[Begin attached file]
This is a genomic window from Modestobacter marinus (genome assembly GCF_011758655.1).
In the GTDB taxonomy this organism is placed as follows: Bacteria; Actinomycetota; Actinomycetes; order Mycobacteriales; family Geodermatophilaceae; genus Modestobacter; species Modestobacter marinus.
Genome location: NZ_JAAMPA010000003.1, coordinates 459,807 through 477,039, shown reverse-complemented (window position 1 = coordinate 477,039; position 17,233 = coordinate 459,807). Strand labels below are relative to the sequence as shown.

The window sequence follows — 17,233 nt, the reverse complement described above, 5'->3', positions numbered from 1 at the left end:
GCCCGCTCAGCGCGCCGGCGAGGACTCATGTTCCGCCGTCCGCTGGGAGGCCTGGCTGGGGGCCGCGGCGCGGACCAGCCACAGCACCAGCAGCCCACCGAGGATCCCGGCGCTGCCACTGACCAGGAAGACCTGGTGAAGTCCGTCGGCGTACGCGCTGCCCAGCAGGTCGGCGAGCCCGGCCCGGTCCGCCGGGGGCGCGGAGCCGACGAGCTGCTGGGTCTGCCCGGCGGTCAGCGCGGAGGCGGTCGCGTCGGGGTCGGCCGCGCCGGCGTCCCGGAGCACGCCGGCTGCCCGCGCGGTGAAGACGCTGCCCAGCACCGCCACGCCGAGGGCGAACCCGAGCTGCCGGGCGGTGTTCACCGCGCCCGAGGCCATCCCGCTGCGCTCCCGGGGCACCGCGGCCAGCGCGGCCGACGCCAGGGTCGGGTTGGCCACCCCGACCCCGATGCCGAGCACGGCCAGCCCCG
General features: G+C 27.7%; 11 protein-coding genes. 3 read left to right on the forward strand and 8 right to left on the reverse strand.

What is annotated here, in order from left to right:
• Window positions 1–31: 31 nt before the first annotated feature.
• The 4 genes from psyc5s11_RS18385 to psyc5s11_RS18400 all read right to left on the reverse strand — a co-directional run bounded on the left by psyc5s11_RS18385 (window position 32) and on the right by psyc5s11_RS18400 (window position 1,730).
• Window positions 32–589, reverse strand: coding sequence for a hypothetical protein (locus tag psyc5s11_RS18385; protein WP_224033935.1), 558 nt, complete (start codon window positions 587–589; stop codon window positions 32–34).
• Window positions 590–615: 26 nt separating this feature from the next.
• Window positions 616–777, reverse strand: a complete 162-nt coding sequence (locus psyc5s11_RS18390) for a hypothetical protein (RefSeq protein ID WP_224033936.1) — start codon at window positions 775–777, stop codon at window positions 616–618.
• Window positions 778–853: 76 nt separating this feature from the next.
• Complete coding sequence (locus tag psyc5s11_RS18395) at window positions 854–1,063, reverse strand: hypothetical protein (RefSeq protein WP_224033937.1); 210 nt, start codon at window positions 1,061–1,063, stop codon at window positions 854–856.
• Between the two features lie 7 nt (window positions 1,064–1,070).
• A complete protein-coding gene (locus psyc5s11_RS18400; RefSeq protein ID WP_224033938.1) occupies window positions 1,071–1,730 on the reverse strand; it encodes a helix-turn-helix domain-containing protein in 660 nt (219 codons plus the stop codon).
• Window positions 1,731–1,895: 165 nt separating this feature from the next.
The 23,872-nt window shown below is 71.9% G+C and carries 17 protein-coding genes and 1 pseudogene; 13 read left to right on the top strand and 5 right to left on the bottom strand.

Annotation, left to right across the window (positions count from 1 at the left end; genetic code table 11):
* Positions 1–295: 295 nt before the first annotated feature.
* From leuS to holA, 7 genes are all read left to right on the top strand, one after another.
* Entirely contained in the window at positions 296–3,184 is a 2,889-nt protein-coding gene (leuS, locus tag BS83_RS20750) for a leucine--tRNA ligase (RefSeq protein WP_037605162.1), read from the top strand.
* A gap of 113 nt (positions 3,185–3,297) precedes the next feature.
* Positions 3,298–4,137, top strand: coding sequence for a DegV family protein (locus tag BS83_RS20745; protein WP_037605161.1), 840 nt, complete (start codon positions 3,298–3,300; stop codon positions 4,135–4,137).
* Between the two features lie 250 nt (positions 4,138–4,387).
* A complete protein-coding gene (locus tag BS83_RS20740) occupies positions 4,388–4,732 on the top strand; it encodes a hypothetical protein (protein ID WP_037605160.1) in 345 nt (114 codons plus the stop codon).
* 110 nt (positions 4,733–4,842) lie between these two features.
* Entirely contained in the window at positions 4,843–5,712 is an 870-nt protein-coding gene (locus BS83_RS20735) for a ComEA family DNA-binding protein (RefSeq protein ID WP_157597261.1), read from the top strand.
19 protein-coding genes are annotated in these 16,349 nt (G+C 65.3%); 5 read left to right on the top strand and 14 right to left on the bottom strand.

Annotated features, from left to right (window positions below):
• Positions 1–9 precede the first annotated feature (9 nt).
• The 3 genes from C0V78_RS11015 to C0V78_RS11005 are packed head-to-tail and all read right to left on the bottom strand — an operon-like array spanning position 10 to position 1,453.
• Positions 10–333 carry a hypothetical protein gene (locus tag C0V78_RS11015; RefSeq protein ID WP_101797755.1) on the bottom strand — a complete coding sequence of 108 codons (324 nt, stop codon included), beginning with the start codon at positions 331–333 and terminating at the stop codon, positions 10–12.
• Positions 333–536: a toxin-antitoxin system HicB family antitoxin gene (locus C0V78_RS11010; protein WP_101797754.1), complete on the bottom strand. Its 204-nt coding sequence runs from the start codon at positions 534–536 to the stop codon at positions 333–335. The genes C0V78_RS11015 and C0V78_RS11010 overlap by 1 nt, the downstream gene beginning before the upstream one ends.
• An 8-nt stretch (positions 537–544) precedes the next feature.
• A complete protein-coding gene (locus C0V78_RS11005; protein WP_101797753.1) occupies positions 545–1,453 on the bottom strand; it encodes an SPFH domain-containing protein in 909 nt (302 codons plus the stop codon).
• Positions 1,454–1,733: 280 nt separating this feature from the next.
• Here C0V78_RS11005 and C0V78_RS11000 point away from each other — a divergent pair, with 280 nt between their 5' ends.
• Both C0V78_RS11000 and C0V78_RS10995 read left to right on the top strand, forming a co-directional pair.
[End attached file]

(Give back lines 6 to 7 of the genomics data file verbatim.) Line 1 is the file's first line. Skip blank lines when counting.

General features: G+C 27.7%; 11 protein-coding genes. 3 read left to right on the forward strand and 8 right to left on the reverse strand.

What is annotated here, in order from left to right: